cover image The Lost Gallows: A London Mystery

The Lost Gallows: A London Mystery

John Dickson Carr. Poisoned Pen, $14.99 trade paper (288p) ISBN 978-1-7282-1988-2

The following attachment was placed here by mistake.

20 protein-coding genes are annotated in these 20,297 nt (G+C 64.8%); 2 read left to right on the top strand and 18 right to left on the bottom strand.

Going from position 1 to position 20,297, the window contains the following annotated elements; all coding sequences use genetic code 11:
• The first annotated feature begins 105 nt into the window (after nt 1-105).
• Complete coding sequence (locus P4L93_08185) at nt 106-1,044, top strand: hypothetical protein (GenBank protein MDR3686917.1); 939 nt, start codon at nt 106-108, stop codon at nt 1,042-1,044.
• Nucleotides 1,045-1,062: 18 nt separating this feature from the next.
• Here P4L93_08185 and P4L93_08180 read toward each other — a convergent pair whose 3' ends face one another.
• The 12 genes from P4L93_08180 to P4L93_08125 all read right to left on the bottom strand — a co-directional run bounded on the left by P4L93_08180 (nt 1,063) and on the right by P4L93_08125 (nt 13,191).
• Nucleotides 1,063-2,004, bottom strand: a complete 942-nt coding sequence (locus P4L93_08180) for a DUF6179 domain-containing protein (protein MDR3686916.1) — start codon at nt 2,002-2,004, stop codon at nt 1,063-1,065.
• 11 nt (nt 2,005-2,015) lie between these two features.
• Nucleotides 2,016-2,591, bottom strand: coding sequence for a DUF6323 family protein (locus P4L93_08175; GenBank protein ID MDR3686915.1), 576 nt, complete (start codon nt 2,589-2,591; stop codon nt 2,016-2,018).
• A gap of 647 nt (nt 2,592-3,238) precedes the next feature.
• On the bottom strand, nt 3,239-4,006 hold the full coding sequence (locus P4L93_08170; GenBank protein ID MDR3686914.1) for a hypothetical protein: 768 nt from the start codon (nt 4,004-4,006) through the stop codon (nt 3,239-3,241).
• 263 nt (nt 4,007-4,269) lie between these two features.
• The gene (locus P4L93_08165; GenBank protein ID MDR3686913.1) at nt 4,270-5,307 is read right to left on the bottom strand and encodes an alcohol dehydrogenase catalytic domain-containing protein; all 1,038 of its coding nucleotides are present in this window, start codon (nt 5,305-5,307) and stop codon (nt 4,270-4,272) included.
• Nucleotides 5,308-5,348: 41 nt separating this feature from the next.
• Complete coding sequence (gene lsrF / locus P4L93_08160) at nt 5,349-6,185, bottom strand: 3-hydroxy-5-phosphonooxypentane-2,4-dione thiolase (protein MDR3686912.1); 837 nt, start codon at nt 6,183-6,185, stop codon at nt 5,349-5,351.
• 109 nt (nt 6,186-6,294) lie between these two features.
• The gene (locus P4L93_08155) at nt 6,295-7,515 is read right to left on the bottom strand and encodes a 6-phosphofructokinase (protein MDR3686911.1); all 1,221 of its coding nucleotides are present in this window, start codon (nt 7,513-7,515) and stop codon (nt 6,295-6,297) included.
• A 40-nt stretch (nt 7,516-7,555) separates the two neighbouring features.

Carr (1906–1977) is at the top of his game in this taut whodunit first published in 1931. Paris police chief Henri Bencolin, who has come to London for a play’s opening, is nearly run down in the street by a limousine driven by a dead man, whose throat, he can clearly see, has been slit from ear to ear. The victim turns out to have been the chauffeur for a wealthy Egyptian, Nezam El Moulk. The baffling murder appears connected to a campaign of terror orchestrated against El Moulk by someone who calls himself Jack Ketch after a notorious English hangman. Ketch manages to infiltrate the Egyptian’s locked residence to leave ominous objects, such as a wooden model of a gallows. The tension builds after Ketch calls the police and says, “Nezam El Moulk has been hanged on the gallows in Ruination Street,” a nonexistent address. The revelation of Ketch’s real name is both shocking and logical, and Carr maintains a creepy atmosphere throughout. The British Library Crime Classics series has unearthed another worthy golden age puzzle. (Apr.)